HP Provides $1.3 Million in Technology Grants to Non-profit Organizations
Press release from the issuing company
PALO ALTO, Calif.--April 18, 2003-- As part of its global citizenship initiative, HP today announced technology grants to 26 non-profit organizations across the United States and Puerto Rico. The grants are a component of HP's Community Technology Center (CTC) initiative, which is designed to help under-served communities fulfill their aspirations for participation in the digital age.
Valued at $1.3 million, the grants include computer equipment and in-kind volunteer components provided by local HP employees. Through the grants, organizations can enhance academic achievement and job opportunities by increasing the number of people with access to technology.
To have received a CTC grant an organization must work within an underserved community, support and provide accessibility to and training for people with disabilities, and have a dedicated staff or infrastructure to support technology. In addition, recipients must use technology in a way that supports training, learning and career opportunities for students, youth and families.
"HP is deeply committed to providing support to organizations that aspire to bridge the digital divide," said Nancy Iaconis, philanthropy program manager, HP Philanthropy and Education. "By providing grants to these computer technology centers, we leverage technology to support the organizations' programs that provide training in computer literacy, academic success and job skill training. This initiative also provides an opportunity for highly skilled HP employees to be a part of our community in a real way."
The HP grants feature a wide range of HP commercial and consumer products -- from servers, notebook PCs and projectors to printers and monitors -- with a total retail value of up to $67,000.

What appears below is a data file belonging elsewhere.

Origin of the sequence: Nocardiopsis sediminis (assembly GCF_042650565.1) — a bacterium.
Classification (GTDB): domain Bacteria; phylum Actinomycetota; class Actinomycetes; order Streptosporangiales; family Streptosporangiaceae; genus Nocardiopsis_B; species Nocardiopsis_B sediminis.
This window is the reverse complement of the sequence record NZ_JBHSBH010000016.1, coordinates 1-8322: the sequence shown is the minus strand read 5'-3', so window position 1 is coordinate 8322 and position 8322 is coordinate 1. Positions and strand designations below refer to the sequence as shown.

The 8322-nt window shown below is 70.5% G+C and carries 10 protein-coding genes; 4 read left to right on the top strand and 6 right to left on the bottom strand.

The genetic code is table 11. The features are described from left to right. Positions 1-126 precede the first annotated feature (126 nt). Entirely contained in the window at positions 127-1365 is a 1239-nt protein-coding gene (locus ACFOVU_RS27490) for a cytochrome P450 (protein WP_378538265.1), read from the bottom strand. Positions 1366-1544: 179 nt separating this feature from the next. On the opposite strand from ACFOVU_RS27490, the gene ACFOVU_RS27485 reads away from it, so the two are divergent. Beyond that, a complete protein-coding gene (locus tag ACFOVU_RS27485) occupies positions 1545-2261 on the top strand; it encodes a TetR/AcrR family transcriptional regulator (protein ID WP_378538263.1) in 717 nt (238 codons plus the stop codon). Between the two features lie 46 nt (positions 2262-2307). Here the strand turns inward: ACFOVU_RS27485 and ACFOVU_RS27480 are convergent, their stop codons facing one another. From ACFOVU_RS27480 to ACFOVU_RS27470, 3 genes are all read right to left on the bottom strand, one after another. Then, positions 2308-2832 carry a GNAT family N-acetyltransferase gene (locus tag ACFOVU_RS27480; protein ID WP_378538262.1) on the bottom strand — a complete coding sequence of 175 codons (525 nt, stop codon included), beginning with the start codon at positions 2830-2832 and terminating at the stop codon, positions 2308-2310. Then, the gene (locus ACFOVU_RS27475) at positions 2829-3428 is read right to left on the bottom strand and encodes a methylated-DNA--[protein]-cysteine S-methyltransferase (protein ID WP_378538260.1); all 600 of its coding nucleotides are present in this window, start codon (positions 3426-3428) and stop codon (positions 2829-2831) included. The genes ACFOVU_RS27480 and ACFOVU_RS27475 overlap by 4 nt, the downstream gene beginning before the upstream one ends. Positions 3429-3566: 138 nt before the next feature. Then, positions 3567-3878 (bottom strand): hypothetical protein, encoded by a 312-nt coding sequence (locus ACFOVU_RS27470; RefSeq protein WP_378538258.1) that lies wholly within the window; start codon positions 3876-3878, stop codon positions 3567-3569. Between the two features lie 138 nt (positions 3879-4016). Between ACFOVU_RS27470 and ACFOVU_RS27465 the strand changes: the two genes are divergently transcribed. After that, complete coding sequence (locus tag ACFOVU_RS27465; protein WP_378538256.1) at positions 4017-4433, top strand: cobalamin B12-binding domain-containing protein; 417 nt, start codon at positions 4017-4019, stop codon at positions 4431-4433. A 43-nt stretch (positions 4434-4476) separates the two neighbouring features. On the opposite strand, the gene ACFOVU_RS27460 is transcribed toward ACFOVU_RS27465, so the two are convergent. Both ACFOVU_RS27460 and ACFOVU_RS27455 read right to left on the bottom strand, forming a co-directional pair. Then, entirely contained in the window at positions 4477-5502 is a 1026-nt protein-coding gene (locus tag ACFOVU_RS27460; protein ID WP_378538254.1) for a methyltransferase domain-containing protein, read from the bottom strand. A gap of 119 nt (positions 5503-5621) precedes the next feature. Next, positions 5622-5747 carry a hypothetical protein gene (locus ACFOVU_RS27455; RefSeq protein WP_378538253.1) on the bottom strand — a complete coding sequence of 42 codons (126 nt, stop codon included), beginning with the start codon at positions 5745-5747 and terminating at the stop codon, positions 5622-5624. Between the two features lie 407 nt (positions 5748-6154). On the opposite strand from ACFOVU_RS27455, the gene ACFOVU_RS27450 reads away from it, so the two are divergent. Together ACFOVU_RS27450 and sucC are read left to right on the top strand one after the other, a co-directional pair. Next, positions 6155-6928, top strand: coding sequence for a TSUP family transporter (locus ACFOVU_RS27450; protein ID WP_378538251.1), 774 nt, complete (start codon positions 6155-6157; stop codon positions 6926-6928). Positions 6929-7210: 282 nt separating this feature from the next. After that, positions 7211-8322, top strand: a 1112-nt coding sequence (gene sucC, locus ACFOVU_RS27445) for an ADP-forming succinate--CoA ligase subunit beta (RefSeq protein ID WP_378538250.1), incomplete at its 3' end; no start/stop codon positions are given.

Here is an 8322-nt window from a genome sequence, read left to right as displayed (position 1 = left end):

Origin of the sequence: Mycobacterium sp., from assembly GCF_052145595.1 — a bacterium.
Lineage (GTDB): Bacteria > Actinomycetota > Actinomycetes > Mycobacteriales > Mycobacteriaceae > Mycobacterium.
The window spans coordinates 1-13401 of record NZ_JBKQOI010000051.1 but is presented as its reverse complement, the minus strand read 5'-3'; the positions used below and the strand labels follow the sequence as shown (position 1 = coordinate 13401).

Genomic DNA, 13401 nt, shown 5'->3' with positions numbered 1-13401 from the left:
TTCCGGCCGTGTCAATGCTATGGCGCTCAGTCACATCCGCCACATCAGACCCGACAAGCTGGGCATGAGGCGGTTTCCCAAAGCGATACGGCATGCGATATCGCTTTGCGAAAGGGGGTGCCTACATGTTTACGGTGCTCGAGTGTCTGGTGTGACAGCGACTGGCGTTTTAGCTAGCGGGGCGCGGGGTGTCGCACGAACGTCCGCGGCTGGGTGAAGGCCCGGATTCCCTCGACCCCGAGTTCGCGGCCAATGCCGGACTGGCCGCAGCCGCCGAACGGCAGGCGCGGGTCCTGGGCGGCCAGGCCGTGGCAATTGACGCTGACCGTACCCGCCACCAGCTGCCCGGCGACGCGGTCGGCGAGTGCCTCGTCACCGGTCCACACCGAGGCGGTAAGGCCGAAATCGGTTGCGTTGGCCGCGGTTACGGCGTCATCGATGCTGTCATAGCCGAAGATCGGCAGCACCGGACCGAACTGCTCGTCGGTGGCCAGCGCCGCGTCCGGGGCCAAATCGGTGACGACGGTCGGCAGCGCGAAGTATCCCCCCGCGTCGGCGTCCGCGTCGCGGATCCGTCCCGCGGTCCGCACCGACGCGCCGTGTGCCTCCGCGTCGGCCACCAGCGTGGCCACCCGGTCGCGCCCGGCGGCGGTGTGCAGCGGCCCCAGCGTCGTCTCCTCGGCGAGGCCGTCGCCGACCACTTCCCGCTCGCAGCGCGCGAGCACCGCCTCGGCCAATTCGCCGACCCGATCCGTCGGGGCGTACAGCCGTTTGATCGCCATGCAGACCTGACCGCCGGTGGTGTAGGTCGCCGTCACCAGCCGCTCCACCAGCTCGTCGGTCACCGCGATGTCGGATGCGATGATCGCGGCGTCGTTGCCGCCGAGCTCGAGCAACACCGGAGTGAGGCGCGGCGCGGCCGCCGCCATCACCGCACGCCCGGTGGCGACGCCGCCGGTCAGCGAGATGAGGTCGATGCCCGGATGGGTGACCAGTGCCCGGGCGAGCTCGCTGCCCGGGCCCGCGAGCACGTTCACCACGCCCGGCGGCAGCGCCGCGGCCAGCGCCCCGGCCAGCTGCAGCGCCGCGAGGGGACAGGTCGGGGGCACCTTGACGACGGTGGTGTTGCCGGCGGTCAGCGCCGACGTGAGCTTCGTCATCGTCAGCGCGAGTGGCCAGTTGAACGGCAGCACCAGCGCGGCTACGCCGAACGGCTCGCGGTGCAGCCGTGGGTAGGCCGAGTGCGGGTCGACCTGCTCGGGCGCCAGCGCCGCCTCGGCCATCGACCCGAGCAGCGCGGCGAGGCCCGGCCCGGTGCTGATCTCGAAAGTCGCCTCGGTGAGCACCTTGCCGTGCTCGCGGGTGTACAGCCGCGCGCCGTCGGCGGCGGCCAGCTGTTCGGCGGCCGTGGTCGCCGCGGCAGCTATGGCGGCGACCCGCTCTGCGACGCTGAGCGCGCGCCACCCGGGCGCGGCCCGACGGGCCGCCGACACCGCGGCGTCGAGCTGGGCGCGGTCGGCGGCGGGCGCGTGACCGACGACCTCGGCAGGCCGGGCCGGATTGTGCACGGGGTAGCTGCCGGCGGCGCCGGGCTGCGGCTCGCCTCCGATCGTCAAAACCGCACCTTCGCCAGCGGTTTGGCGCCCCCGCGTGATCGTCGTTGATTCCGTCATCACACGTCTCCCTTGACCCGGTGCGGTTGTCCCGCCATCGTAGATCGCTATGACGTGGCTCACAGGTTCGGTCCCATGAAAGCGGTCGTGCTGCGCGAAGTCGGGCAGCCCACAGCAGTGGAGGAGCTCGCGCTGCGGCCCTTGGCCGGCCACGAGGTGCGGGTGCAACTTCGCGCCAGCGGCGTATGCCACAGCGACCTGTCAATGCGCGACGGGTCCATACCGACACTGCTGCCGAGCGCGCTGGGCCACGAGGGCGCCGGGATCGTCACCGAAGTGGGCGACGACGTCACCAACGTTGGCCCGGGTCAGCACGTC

The recipients of the HP Technology Grants for 2003, organized by region, are:
Easter Seals Massachusetts, Worcester, Mass.
Boys & Girls Club of Nashua, N.H.
Play2Win, Harlem, N.Y.
Bedford Stuyvesant Restoration Corporation, Brooklyn, N.Y.
Urban League of Pikes Peak, Colorado Springs, Colo.
Boys & Girls Club of Loveland, Fort Collins, Colo.
Easter Seals Colorado, Loveland, Colo.
Urban League Circle of Care, Denver, Colo.
Center of Higher Development, Chicago, Ill.
Kuskokwin Native Associate, Aniak, Alaska
Family Resource Center, Chadwell, Idaho
Boys & Girls Club of Garden City, Idaho
Boys & Girls Club, Tacoma, Wash.
Southwest Washington for Deaf, Vancouver, Wash.
Patriots Technology Training Center, Seat Pleasant, Md.
Science and Technology Museum of Atlanta, Atlanta, Ga.
Genesys ITS, Houston, Texas
Technology for All, Houston, Texas
Star of Hope Mission, Houston, Texas
Computer Technology Program, Berkley, Calif.
Goodwill Tech TRACS, San Jose, Calif.
Deaf Counseling Advocacy & Referral Agency, Hayward, Calif.
Sacramento CORAL Youth Institute, Sacramento, Calif.
Neighborhood House Assoc., San Diego, Calif.
Barrio Logan College Institute, San Diego, Calif.
Biblioteca Lilliam Neris Crespo, Aguadilla
Over the last 20 years, HP has contributed more than $1 billion in cash and equipment to schools, universities, community organizations and other not-for-profit organizations around the world. In 2002, HP's giving worldwide amounted to more than $62 million in cash and equipment.
WhatTheyThink is the global printing industry's go-to information source with both print and digital offerings, including WhatTheyThink.com, WhatTheyThink Email Newsletters, and the WhatTheyThink magazine. Our mission is to inform, educate, and inspire the industry. We provide cogent news and analysis about trends, technologies, operations, and events in all the markets that comprise today's printing and sign industries including commercial, in-plant, mailing, finishing, sign, display, textile, industrial, finishing, labels, packaging, marketing technology, software and workflow.